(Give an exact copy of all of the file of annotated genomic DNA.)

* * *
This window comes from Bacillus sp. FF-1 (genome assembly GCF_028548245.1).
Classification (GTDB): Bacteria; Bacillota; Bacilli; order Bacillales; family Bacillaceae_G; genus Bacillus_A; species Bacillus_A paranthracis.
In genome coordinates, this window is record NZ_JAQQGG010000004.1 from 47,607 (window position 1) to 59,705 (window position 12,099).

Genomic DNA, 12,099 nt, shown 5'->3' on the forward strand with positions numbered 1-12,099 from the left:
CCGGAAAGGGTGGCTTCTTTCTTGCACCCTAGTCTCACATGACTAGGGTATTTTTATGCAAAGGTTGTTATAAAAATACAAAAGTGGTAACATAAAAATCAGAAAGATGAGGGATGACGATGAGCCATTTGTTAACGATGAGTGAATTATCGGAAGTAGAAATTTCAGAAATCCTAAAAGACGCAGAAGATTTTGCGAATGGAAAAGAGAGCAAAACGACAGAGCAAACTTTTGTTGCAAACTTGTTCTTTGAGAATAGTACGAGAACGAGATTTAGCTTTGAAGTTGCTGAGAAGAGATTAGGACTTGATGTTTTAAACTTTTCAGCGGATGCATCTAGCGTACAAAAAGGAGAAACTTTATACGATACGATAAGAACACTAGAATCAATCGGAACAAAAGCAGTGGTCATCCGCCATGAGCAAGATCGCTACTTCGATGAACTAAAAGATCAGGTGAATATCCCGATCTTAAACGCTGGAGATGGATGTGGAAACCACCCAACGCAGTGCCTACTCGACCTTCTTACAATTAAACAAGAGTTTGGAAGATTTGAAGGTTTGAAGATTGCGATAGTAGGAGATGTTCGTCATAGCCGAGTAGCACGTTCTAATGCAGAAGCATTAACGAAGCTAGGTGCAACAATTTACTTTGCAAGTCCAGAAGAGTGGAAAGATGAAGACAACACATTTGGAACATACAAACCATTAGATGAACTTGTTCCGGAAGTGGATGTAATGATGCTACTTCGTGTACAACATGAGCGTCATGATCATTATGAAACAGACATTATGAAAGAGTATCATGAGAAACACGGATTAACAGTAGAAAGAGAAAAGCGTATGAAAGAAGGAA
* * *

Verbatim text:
This window comes from Bacillus sp. FF-1 (genome assembly GCF_028548245.1).
Classification (GTDB): Bacteria; Bacillota; Bacilli; order Bacillales; family Bacillaceae_G; genus Bacillus_A; species Bacillus_A paranthracis.
In genome coordinates, this window is record NZ_JAQQGG010000004.1 from 47,607 (window position 1) to 59,705 (window position 12,099).

Genomic DNA, 12,099 nt, shown 5'->3' on the forward strand with positions numbered 1-12,099 from the left:
CCGGAAAGGGTGGCTTCTTTCTTGCACCCTAGTCTCACATGACTAGGGTATTTTTATGCAAAGGTTGTTATAAAAATACAAAAGTGGTAACATAAAAATCAGAAAGATGAGGGATGACGATGAGCCATTTGTTAACGATGAGTGAATTATCGGAAGTAGAAATTTCAGAAATCCTAAAAGACGCAGAAGATTTTGCGAATGGAAAAGAGAGCAAAACGACAGAGCAAACTTTTGTTGCAAACTTGTTCTTTGAGAATAGTACGAGAACGAGATTTAGCTTTGAAGTTGCTGAGAAGAGATTAGGACTTGATGTTTTAAACTTTTCAGCGGATGCATCTAGCGTACAAAAAGGAGAAACTTTATACGATACGATAAGAACACTAGAATCAATCGGAACAAAAGCAGTGGTCATCCGCCATGAGCAAGATCGCTACTTCGATGAACTAAAAGATCAGGTGAATATCCCGATCTTAAACGCTGGAGATGGATGTGGAAACCACCCAACGCAGTGCCTACTCGACCTTCTTACAATTAAACAAGAGTTTGGAAGATTTGAAGGTTTGAAGATTGCGATAGTAGGAGATGTTCGTCATAGCCGAGTAGCACGTTCTAATGCAGAAGCATTAACGAAGCTAGGTGCAACAATTTACTTTGCAAGTCCAGAAGAGTGGAAAGATGAAGACAACACATTTGGAACATACAAACCATTAGATGAACTTGTTCCGGAAGTGGATGTAATGATGCTACTTCGTGTACAACATGAGCGTCATGATCATTATGAAACAGACATTATGAAAGAGTATCATGAGAAACACGGATTAACAGTAGAAAGAGAAAAGCGTATGAAAGAAGGAA